Matt Inden Photography, Lionshead
Walk into Matt Inden’s gallery, and you get a glimpse of where he’s been: surrounded by endless sand dunes; nestled beneath majestic, reaching pine trees; across the way from a sheer rock face, just waiting for the moon to rise. Or, to put it more simply, he’s been in Colorado. The photographer divides his time between trekking in and out of spots both remote and accessible, and working in his new Lionshead gallery.
“It is amazing what powerful ideas and emotions nature can invoke,” he muses. “There are those magical places that always seem to hold you in your tracks a little longer than usual – be it your first time there or your twentieth. To me, these are the places that inspire and that I feel must be preserved.”
Earlier this season, with the temperature barely breaking the double digits on Vail Pass, Inden was tromping around in knee-deep powder in search of something.
By the look of his 40-pound backpack and weatherproof mountain wear, he might have been headed out for some winter mountaineering or maybe a backcountry trip. But for the Vail landscape photographer, it was just another day at the office.
He stopped abruptly and dropped to his knees, thoughtfully inspecting the snow in front of him. The object of his interest was a lonely clump of branches sticking about six inches out of the snow. Upon closer inspection, the branches were bearing the most miniature pinecones, entirely covered in sparkling ice crystals.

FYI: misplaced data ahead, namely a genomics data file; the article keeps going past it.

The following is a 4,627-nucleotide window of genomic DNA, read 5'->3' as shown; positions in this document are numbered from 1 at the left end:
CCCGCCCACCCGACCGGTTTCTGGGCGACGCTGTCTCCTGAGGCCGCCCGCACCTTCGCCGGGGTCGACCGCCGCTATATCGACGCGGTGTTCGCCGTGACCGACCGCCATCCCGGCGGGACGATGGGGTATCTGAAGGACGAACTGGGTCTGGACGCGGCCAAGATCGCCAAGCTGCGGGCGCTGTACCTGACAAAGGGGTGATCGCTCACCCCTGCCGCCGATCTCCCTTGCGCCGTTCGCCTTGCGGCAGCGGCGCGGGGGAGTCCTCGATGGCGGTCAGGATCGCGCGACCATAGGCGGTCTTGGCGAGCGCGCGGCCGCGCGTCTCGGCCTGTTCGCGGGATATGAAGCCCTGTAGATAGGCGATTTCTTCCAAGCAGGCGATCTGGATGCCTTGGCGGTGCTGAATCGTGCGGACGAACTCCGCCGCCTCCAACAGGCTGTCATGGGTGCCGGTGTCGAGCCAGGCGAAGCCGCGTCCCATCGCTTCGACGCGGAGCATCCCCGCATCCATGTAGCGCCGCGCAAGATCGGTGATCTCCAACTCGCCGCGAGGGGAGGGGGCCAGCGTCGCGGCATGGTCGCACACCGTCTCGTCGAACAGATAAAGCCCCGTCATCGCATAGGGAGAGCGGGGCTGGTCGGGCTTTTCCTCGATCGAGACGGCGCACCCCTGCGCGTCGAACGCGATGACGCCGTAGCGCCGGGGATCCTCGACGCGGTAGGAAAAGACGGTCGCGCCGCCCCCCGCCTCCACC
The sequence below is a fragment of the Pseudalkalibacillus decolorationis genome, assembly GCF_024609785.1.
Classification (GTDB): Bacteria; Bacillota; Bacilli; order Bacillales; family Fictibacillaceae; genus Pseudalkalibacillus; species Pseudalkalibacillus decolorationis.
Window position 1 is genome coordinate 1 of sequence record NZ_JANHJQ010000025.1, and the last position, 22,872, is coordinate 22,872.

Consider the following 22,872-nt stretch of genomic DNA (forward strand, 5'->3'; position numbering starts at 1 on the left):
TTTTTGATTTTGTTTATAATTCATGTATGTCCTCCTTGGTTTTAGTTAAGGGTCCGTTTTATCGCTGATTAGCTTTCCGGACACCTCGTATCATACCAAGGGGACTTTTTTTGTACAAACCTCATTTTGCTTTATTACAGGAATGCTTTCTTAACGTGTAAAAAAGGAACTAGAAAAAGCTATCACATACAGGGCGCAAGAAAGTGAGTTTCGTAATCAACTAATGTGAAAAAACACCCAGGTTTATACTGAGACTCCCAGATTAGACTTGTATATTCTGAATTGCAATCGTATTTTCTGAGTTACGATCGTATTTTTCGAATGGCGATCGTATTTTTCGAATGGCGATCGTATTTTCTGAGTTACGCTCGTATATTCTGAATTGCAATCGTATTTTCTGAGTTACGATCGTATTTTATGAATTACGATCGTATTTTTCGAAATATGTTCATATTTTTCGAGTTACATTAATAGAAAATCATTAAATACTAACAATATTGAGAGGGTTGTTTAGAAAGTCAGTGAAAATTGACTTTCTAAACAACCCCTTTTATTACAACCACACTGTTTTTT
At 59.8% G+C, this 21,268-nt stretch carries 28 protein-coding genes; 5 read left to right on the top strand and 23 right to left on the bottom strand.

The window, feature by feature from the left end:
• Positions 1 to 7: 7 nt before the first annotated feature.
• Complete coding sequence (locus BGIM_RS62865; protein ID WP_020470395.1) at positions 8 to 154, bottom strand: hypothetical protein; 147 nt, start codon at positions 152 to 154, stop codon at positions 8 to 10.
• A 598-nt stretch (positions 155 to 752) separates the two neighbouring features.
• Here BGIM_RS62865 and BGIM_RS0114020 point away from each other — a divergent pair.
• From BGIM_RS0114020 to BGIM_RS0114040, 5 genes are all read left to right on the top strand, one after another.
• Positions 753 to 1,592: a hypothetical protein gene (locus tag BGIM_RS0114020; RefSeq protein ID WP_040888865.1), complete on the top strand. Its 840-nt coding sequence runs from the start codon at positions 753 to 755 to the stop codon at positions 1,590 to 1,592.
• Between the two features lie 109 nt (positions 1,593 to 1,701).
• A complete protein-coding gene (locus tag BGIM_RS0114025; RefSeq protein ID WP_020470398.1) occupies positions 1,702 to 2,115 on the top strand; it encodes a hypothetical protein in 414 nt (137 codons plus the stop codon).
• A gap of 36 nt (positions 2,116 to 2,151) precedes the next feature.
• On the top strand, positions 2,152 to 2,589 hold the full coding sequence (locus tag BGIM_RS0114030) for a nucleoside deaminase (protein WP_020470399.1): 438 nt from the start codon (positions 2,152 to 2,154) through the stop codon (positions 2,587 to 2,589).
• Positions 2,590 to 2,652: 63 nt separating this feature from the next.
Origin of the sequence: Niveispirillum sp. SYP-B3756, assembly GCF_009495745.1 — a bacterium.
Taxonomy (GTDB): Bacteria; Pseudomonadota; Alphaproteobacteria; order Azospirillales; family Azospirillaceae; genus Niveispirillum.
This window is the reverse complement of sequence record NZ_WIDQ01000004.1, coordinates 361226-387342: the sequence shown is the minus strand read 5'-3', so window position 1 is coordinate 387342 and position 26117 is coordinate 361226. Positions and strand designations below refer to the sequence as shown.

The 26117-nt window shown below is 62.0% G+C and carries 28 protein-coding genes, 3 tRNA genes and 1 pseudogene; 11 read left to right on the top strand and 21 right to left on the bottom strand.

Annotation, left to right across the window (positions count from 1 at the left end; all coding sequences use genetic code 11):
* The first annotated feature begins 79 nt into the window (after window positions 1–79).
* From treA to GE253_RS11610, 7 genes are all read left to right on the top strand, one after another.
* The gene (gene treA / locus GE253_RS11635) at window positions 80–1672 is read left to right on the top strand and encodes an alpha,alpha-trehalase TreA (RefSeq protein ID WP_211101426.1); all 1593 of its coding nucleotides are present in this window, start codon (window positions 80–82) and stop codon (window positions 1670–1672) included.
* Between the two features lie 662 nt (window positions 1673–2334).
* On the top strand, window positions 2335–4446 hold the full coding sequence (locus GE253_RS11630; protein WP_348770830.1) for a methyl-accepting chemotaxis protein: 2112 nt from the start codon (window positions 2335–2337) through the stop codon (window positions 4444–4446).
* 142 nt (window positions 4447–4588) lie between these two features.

“They kind of look like antlers,” Inden says.
As the brightening sun hit the icy plain around him, the entire meadow appeared to be covered with haphazardly strewn diamonds. A close-up of these branches with the snow in the foreground, he decided, would be his shot.
It is this kind of eye for detail and thoughtfulness that marks Inden’s photography – anyone else might not have given the meadow a second glance, focusing instead on the surrounding peaks. They might have even stepped on the branches.
In the age of digital, Inden works with rather unconventional equipment – a Deardorf large-format camera circa the 1950s that shoots negatives 8×10 inches huge.
Think of the kind of camera you see in old movies, where the photographer has his head under a black blanket, and you have an idea. Because the film is so large, an 8×10 camera can create images of extremely high quality, so much so that it looks more like what you might see with the naked eye. You feel like you could reach out to feel the roughness of grains of sand or the bark of an aspen tree.
“People say, ‘I took a photo, but it doesn’t look anything like I saw it,'” Inden says. “Well, the idea behind the large-format camera is that the quality can be so good that you feel like you can walk into the photo.”
And you can bring that photo home.
Matt Inden Photography
531 Lionshead Arcade Suite 14
Lionshead | 302.893.0703
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